Professor Katie Hinde went to a local superstore to get a “Wonder Woman” t-shirt for her little cousin.
When she was at the store, the Phoenix resident was unable to find any shirts depicting the “Amazonian” warrior princess, but she did notice something else while standing in the little girls’ section.
Across the aisle, prominently displayed in the boys’ section were a number of NASA tanktops. She looked around and didn’t see any space-themed shirts in the
In the few days since subversively moving the apparel and sharing her actions, Hinde’s post has received some 133,500 likes and 27,000 retweets.
The Arizona-based anthropology professor wrote a blog to help explain the theory behind her actions and to respond to the huge volume of comments and critiques her tweet has received.
“There is no one way.”
“Some folks suggested that instead of disrupting merchandise it’s better or has more impact
Professor Hinde acknowledged these reasonable remarks, but didn’t agree with their premise:
“My phone calls don’t go to the CEO,” she wrote, “my letters aren’t opened and read by the head of merchandising, the person who took my comment card wasn’t a major stakeholder- these tactics first reach lower-level employees within the corporate structure.”
“Little kid eye level…”
Most importantly, perhaps, was that those Twitter users’ suggested alternatives “aren’t visible at little kid eye level in the clothing section,” the professor pointed out.
Through the dialogue, it became clear that her picture was taken at a Target, but she had intentionally not mentioned the store in her original post.
“The conversation is bigger than any one company. Seriously, the next time you are in one of these kinds of stores look around and think about how they set children on particular trajectories… and whether those trajectories are equal in prestige, income, and opportunity.”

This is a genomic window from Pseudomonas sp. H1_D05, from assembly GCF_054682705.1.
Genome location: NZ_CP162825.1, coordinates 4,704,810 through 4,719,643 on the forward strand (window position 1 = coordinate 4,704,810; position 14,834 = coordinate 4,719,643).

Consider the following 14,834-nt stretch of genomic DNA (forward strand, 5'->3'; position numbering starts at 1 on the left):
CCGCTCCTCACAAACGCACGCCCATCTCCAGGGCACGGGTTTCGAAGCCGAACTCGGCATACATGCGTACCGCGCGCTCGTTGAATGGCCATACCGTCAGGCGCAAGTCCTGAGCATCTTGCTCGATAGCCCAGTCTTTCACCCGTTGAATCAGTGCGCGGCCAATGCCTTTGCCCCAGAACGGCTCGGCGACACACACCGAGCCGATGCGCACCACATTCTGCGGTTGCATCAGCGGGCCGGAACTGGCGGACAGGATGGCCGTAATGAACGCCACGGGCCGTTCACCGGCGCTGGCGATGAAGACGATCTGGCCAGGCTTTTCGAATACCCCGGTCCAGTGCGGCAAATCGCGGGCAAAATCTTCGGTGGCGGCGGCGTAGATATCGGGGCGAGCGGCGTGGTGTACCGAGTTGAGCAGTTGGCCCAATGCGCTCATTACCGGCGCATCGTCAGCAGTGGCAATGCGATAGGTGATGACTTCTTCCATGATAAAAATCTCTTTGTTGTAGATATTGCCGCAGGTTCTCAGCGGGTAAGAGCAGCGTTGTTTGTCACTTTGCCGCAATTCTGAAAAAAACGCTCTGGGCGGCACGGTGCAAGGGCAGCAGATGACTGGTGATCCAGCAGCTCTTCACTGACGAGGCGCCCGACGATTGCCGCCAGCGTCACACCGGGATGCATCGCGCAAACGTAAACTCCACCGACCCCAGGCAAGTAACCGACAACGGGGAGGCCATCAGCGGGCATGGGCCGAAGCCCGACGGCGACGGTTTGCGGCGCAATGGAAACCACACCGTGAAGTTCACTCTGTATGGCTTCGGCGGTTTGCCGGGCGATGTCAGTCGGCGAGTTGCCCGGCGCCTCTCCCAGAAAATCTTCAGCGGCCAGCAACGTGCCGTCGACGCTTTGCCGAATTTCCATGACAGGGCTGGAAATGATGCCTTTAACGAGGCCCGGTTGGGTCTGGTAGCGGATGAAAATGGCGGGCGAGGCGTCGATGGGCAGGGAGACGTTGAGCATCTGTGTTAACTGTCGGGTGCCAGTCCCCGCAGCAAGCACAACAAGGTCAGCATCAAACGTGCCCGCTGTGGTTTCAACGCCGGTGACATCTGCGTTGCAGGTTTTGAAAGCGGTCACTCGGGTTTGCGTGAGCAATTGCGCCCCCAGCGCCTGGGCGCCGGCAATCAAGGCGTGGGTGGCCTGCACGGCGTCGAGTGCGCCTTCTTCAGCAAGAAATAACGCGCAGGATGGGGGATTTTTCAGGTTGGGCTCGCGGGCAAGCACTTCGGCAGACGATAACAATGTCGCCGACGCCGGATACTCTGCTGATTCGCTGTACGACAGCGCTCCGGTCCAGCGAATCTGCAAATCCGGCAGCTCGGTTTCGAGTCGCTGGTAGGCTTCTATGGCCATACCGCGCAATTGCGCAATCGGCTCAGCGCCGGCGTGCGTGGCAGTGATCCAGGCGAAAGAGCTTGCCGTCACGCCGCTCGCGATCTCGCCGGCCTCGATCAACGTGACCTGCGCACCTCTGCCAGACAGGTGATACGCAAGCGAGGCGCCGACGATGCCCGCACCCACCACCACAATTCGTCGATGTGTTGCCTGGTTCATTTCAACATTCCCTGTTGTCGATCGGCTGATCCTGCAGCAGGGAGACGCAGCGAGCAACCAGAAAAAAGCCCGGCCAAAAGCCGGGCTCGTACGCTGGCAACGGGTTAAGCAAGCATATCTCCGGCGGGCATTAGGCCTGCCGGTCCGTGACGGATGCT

That is, why is it cool for little boys to become astronauts, but to find a similar shirt in the girl’s section, you have to hunt and dig for such apparel?
Haters Gonna Hate
Within her blog post, Dr. Hinde made a list of 19 rude, mostly gendered, insulting names and phrases that she’s been called since posting the tweet, none of which can be repeated here.
It was much worse than just name calling, though:
“I was told I should be ‘punched in the head’, ‘raped’, ‘euthanized’, that I ‘needed a bullet to the brain’, and ‘should kill myself’. I was sent cartoons of Nazis kicking women on the ground.
“Because I moved 5 shirts.
“And many times while they were cursing at me, they included the assertion that what I was doing was useless, didn’t matter, and was totally insignificant.
“These men are sure worked up for something they say is so insignificant.”
Among the nearly 4,000 replies to Dr. Hinde’s tweet, some were from Target, so her goal of reaching corporate stakeholders seems to have worked.
While they didn’t appear to directly respond to putting such shirts in easy-to-find locations, they did want to emphasize that there are lots of shirts for women and girls as well as the boys.
Learning from Experience
Prof. Hinde did take the time to read and engage with the many rational critiques of her post and clarified how she would recommend doing similar actions in the future:
“I think tiny-scale, subversive, nonviolent, direct action of moving merchandise around to disrupt gender stereotypes is possible without creating more work or trouble for retail workers.”
For instance, if moving five shirts to make a point like she did, she recommended fixing five shirts that have fallen off of their hangers so that the action is “‘
She also pledges to go back to the store to tell on herself via a comment card so that staff members aren’t punished for her actions. Plus, doing so leaves a paper trail that could potentially make its way to corporate headquarters.
It’s clear that there are much more pressing matters in the world than where a department store puts their science-themed t-shirts, but if no one says or does something, how can it change for the better?